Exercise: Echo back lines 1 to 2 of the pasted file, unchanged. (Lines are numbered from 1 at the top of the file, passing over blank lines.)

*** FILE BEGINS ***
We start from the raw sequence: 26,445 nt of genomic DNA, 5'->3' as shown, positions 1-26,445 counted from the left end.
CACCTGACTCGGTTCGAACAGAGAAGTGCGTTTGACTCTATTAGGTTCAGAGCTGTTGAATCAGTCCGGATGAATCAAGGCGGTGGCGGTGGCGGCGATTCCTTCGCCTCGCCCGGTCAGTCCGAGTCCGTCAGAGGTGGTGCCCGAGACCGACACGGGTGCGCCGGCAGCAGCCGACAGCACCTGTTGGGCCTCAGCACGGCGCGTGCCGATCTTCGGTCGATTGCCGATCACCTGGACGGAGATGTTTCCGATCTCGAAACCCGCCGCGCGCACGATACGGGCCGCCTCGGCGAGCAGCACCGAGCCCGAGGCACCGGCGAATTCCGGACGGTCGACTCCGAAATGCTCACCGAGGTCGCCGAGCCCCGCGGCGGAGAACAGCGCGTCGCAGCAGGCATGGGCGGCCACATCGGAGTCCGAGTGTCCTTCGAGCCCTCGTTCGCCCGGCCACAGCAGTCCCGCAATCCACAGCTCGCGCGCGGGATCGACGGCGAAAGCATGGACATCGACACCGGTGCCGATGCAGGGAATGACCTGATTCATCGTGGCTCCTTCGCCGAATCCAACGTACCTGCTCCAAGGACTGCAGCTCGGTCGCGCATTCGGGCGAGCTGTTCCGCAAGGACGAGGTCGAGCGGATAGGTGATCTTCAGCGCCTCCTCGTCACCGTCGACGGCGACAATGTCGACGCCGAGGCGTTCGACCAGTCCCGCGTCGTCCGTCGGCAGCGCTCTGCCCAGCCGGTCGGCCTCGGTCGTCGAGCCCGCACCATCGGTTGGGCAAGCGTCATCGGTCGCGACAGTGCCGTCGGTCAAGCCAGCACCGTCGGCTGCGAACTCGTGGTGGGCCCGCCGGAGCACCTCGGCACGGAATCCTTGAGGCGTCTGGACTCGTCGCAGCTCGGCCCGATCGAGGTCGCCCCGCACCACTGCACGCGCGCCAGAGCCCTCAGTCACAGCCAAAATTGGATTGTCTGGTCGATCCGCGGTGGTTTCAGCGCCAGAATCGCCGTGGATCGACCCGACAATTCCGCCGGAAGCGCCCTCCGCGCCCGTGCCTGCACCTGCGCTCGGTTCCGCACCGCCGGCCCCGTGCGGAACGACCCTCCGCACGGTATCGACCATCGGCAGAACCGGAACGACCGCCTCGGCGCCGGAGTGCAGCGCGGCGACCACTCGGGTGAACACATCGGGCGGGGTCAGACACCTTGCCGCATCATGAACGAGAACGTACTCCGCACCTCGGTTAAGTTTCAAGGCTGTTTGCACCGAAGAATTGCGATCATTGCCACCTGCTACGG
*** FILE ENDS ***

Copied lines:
We start from the raw sequence: 26,445 nt of genomic DNA, 5'->3' as shown, positions 1-26,445 counted from the left end.
CACCTGACTCGGTTCGAACAGAGAAGTGCGTTTGACTCTATTAGGTTCAGAGCTGTTGAATCAGTCCGGATGAATCAAGGCGGTGGCGGTGGCGGCGATTCCTTCGCCTCGCCCGGTCAGTCCGAGTCCGTCAGAGGTGGTGCCCGAGACCGACACGGGTGCGCCGGCAGCAGCCGACAGCACCTGTTGGGCCTCAGCACGGCGCGTGCCGATCTTCGGTCGATTGCCGATCACCTGGACGGAGATGTTTCCGATCTCGAAACCCGCCGCGCGCACGATACGGGCCGCCTCGGCGAGCAGCACCGAGCCCGAGGCACCGGCGAATTCCGGACGGTCGACTCCGAAATGCTCACCGAGGTCGCCGAGCCCCGCGGCGGAGAACAGCGCGTCGCAGCAGGCATGGGCGGCCACATCGGAGTCCGAGTGTCCTTCGAGCCCTCGTTCGCCCGGCCACAGCAGTCCCGCAATCCACAGCTCGCGCGCGGGATCGACGGCGAAAGCATGGACATCGACACCGGTGCCGATGCAGGGAATGACCTGATTCATCGTGGCTCCTTCGCCGAATCCAACGTACCTGCTCCAAGGACTGCAGCTCGGTCGCGCATTCGGGCGAGCTGTTCCGCAAGGACGAGGTCGAGCGGATAGGTGATCTTCAGCGCCTCCTCGTCACCGTCGACGGCGACAATGTCGACGCCGAGGCGTTCGACCAGTCCCGCGTCGTCCGTCGGCAGCGCTCTGCCCAGCCGGTCGGCCTCGGTCGTCGAGCCCGCACCATCGGTTGGGCAAGCGTCATCGGTCGCGACAGTGCCGTCGGTCAAGCCAGCACCGTCGGCTGCGAACTCGTGGTGGGCCCGCCGGAGCACCTCGGCACGGAATCCTTGAGGCGTCTGGACTCGTCGCAGCTCGGCCCGATCGAGGTCGCCCCGCACCACTGCACGCGCGCCAGAGCCCTCAGTCACAGCCAAAATTGGATTGTCTGGTCGATCCGCGGTGGTTTCAGCGCCAGAATCGCCGTGGATCGACCCGACAATTCCGCCGGAAGCGCCCTCCGCGCCCGTGCCTGCACCTGCGCTCGGTTCCGCACCGCCGGCCCCGTGCGGAACGACCCTCCGCACGGTATCGACCATCGGCAGAACCGGAACGACCGCCTCGGCGCCGGAGTGCAGCGCGGCGACCACTCGGGTGAACACATCGGGCGGGGTCAGACACCTTGCCGCATCATGAACGAGAACGTACTCCGCACCTCGGTTAAGTTTCAAGGCTGTTTGCACCGAAGAATTGCGATCATTGCCACCTGCTACGG